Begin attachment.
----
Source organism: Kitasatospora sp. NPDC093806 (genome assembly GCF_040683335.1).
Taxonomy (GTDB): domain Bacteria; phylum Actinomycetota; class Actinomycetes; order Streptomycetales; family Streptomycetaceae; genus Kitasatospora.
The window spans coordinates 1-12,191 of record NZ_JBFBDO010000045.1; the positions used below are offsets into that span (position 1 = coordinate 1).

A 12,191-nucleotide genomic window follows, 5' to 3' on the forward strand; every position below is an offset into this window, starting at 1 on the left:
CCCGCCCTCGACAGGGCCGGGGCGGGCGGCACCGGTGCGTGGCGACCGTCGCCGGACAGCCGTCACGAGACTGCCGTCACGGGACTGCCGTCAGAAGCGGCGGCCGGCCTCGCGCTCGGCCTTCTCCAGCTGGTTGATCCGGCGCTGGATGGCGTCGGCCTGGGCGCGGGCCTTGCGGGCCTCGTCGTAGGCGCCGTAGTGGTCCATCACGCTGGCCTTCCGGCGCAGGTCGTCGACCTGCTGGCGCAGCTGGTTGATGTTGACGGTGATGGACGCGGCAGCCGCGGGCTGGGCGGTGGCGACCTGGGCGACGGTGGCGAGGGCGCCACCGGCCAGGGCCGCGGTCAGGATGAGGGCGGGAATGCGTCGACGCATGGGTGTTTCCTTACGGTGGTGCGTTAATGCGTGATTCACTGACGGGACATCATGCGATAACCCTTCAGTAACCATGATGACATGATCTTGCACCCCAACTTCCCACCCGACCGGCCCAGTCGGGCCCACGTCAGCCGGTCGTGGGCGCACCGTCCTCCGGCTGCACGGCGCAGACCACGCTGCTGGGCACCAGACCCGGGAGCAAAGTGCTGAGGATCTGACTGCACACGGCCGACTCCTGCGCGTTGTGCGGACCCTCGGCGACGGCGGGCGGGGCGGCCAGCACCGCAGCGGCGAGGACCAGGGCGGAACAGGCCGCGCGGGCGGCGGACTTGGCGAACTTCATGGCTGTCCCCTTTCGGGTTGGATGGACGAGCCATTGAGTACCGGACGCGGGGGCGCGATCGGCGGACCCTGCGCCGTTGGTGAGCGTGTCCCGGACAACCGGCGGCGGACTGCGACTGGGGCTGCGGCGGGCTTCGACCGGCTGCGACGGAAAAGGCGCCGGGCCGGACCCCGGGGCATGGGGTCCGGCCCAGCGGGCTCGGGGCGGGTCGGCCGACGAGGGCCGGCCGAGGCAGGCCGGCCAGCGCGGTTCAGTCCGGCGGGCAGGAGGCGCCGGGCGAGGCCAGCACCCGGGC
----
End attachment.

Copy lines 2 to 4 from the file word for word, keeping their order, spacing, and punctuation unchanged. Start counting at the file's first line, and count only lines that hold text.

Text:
Taxonomy (GTDB): domain Bacteria; phylum Actinomycetota; class Actinomycetes; order Streptomycetales; family Streptomycetaceae; genus Kitasatospora.
The window spans coordinates 1-12,191 of record NZ_JBFBDO010000045.1; the positions used below are offsets into that span (position 1 = coordinate 1).

A 12,191-nucleotide genomic window follows, 5' to 3' on the forward strand; every position below is an offset into this window, starting at 1 on the left: